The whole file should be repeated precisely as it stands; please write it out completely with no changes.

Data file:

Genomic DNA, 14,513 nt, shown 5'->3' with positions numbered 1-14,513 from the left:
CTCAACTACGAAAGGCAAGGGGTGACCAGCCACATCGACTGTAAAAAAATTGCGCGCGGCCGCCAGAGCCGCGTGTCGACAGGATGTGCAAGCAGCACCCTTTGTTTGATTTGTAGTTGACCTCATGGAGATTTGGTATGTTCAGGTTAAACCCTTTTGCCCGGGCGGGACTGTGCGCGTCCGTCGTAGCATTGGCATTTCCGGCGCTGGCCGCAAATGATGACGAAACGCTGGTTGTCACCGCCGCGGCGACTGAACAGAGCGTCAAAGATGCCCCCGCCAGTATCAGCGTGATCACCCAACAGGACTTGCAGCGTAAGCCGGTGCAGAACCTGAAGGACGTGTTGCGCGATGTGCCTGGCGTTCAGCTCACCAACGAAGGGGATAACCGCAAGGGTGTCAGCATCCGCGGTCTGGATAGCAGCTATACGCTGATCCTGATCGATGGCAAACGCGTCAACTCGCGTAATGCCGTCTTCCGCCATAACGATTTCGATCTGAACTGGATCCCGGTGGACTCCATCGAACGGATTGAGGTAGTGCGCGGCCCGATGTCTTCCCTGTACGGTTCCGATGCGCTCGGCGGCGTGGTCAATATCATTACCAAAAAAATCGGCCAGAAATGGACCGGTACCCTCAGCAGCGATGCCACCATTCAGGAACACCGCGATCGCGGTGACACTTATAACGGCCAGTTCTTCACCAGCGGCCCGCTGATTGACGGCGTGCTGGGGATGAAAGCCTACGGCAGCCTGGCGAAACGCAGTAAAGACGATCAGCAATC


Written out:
Genomic DNA, 14,513 nt, shown 5'->3' with positions numbered 1-14,513 from the left:
CTCAACTACGAAAGGCAAGGGGTGACCAGCCACATCGACTGTAAAAAAATTGCGCGCGGCCGCCAGAGCCGCGTGTCGACAGGATGTGCAAGCAGCACCCTTTGTTTGATTTGTAGTTGACCTCATGGAGATTTGGTATGTTCAGGTTAAACCCTTTTGCCCGGGCGGGACTGTGCGCGTCCGTCGTAGCATTGGCATTTCCGGCGCTGGCCGCAAATGATGACGAAACGCTGGTTGTCACCGCCGCGGCGACTGAACAGAGCGTCAAAGATGCCCCCGCCAGTATCAGCGTGATCACCCAACAGGACTTGCAGCGTAAGCCGGTGCAGAACCTGAAGGACGTGTTGCGCGATGTGCCTGGCGTTCAGCTCACCAACGAAGGGGATAACCGCAAGGGTGTCAGCATCCGCGGTCTGGATAGCAGCTATACGCTGATCCTGATCGATGGCAAACGCGTCAACTCGCGTAATGCCGTCTTCCGCCATAACGATTTCGATCTGAACTGGATCCCGGTGGACTCCATCGAACGGATTGAGGTAGTGCGCGGCCCGATGTCTTCCCTGTACGGTTCCGATGCGCTCGGCGGCGTGGTCAATATCATTACCAAAAAAATCGGCCAGAAATGGACCGGTACCCTCAGCAGCGATGCCACCATTCAGGAACACCGCGATCGCGGTGACACTTATAACGGCCAGTTCTTCACCAGCGGCCCGCTGATTGACGGCGTGCTGGGGATGAAAGCCTACGGCAGCCTGGCGAAACGCAGTAAAGACGATCAGCAATC